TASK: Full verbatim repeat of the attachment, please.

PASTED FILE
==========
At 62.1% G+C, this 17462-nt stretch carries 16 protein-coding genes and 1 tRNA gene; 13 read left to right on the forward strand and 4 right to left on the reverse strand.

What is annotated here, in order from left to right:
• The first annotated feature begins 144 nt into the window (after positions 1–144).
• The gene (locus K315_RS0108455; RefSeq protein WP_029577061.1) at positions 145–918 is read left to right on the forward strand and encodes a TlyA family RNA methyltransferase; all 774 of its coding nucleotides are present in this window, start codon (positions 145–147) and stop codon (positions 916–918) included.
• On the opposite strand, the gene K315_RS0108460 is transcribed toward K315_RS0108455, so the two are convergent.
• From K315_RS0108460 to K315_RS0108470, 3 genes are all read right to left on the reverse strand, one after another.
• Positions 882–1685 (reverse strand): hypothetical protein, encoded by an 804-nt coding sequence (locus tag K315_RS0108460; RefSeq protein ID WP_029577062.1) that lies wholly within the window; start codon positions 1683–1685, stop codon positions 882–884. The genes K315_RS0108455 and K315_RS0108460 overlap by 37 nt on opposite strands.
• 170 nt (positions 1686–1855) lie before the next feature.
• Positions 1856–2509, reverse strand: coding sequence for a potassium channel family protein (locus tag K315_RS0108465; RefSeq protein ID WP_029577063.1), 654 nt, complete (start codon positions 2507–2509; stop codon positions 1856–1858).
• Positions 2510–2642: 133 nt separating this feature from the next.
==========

At 62.1% G+C, this 17462-nt stretch carries 16 protein-coding genes and 1 tRNA gene; 13 read left to right on the forward strand and 4 right to left on the reverse strand.

What is annotated here, in order from left to right:
• The first annotated feature begins 144 nt into the window (after positions 1–144).
• The gene (locus K315_RS0108455; RefSeq protein WP_029577061.1) at positions 145–918 is read left to right on the forward strand and encodes a TlyA family RNA methyltransferase; all 774 of its coding nucleotides are present in this window, start codon (positions 145–147) and stop codon (positions 916–918) included.
• On the opposite strand, the gene K315_RS0108460 is transcribed toward K315_RS0108455, so the two are convergent.
• From K315_RS0108460 to K315_RS0108470, 3 genes are all read right to left on the reverse strand, one after another.
• Positions 882–1685 (reverse strand): hypothetical protein, encoded by an 804-nt coding sequence (locus tag K315_RS0108460; RefSeq protein ID WP_029577062.1) that lies wholly within the window; start codon positions 1683–1685, stop codon positions 882–884. The genes K315_RS0108455 and K315_RS0108460 overlap by 37 nt on opposite strands.
• 170 nt (positions 1686–1855) lie before the next feature.
• Positions 1856–2509, reverse strand: coding sequence for a potassium channel family protein (locus tag K315_RS0108465; RefSeq protein ID WP_029577063.1), 654 nt, complete (start codon positions 2507–2509; stop codon positions 1856–1858).
• Positions 2510–2642: 133 nt separating this feature from the next.